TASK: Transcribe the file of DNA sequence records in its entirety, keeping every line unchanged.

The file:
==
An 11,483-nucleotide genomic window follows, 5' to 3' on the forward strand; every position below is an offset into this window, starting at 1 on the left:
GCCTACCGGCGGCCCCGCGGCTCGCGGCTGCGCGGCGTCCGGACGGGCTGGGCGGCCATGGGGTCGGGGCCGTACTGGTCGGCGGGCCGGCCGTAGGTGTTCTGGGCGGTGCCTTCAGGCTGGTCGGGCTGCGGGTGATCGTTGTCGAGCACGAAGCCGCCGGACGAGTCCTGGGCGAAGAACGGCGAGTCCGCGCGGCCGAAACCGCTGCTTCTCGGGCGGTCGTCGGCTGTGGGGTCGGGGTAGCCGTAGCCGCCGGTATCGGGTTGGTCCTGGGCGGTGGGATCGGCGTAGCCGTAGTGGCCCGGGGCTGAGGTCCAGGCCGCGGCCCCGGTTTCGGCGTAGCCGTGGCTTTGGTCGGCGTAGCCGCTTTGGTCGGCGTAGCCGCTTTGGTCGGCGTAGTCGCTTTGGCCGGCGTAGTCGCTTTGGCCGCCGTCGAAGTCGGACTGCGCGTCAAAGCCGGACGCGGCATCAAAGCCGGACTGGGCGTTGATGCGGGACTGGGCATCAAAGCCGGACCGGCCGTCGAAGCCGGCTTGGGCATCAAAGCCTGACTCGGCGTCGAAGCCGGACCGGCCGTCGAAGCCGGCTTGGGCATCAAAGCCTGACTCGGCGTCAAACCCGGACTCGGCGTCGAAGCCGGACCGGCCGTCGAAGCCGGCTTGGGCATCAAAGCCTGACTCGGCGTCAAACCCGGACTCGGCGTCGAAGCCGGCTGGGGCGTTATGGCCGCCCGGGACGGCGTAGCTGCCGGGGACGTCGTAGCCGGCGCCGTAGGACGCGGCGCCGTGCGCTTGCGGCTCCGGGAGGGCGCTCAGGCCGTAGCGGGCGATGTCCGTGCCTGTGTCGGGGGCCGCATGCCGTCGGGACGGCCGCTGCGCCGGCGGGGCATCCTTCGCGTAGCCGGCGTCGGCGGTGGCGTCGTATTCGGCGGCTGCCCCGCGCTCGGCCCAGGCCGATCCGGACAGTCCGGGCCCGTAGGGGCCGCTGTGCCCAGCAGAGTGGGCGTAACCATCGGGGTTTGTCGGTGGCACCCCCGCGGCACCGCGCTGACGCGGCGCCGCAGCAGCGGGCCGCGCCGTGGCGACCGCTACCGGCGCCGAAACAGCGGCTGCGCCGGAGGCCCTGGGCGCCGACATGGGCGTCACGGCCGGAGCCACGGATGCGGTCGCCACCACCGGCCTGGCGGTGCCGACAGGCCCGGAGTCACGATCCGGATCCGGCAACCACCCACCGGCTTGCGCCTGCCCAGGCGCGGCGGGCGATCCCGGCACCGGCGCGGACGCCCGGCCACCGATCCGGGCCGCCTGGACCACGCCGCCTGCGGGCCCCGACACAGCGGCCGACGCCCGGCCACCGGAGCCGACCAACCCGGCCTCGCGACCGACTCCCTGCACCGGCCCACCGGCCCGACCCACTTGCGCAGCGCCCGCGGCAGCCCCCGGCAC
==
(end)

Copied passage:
An 11,483-nucleotide genomic window follows, 5' to 3' on the forward strand; every position below is an offset into this window, starting at 1 on the left:
GCCTACCGGCGGCCCCGCGGCTCGCGGCTGCGCGGCGTCCGGACGGGCTGGGCGGCCATGGGGTCGGGGCCGTACTGGTCGGCGGGCCGGCCGTAGGTGTTCTGGGCGGTGCCTTCAGGCTGGTCGGGCTGCGGGTGATCGTTGTCGAGCACGAAGCCGCCGGACGAGTCCTGGGCGAAGAACGGCGAGTCCGCGCGGCCGAAACCGCTGCTTCTCGGGCGGTCGTCGGCTGTGGGGTCGGGGTAGCCGTAGCCGCCGGTATCGGGTTGGTCCTGGGCGGTGGGATCGGCGTAGCCGTAGTGGCCCGGGGCTGAGGTCCAGGCCGCGGCCCCGGTTTCGGCGTAGCCGTGGCTTTGGTCGGCGTAGCCGCTTTGGTCGGCGTAGCCGCTTTGGTCGGCGTAGTCGCTTTGGCCGGCGTAGTCGCTTTGGCCGCCGTCGAAGTCGGACTGCGCGTCAAAGCCGGACGCGGCATCAAAGCCGGACTGGGCGTTGATGCGGGACTGGGCATCAAAGCCGGACCGGCCGTCGAAGCCGGCTTGGGCATCAAAGCCTGACTCGGCGTCGAAGCCGGACCGGCCGTCGAAGCCGGCTTGGGCATCAAAGCCTGACTCGGCGTCAAACCCGGACTCGGCGTCGAAGCCGGACCGGCCGTCGAAGCCGGCTTGGGCATCAAAGCCTGACTCGGCGTCAAACCCGGACTCGGCGTCGAAGCCGGCTGGGGCGTTATGGCCGCCCGGGACGGCGTAGCTGCCGGGGACGTCGTAGCCGGCGCCGTAGGACGCGGCGCCGTGCGCTTGCGGCTCCGGGAGGGCGCTCAGGCCGTAGCGGGCGATGTCCGTGCCTGTGTCGGGGGCCGCATGCCGTCGGGACGGCCGCTGCGCCGGCGGGGCATCCTTCGCGTAGCCGGCGTCGGCGGTGGCGTCGTATTCGGCGGCTGCCCCGCGCTCGGCCCAGGCCGATCCGGACAGTCCGGGCCCGTAGGGGCCGCTGTGCCCAGCAGAGTGGGCGTAACCATCGGGGTTTGTCGGTGGCACCCCCGCGGCACCGCGCTGACGCGGCGCCGCAGCAGCGGGCCGCGCCGTGGCGACCGCTACCGGCGCCGAAACAGCGGCTGCGCCGGAGGCCCTGGGCGCCGACATGGGCGTCACGGCCGGAGCCACGGATGCGGTCGCCACCACCGGCCTGGCGGTGCCGACAGGCCCGGAGTCACGATCCGGATCCGGCAACCACCCACCGGCTTGCGCCTGCCCAGGCGCGGCGGGCGATCCCGGCACCGGCGCGGACGCCCGGCCACCGATCCGGGCCGCCTGGACCACGCCGCCTGCGGGCCCCGACACAGCGGCCGACGCCCGGCCACCGGAGCCGACCAACCCGGCCTCGCGACCGACTCCCTGCACCGGCCCACCGGCCCGACCCACTTGCGCAGCGCCCGCGGCAGCCCCCGGCAC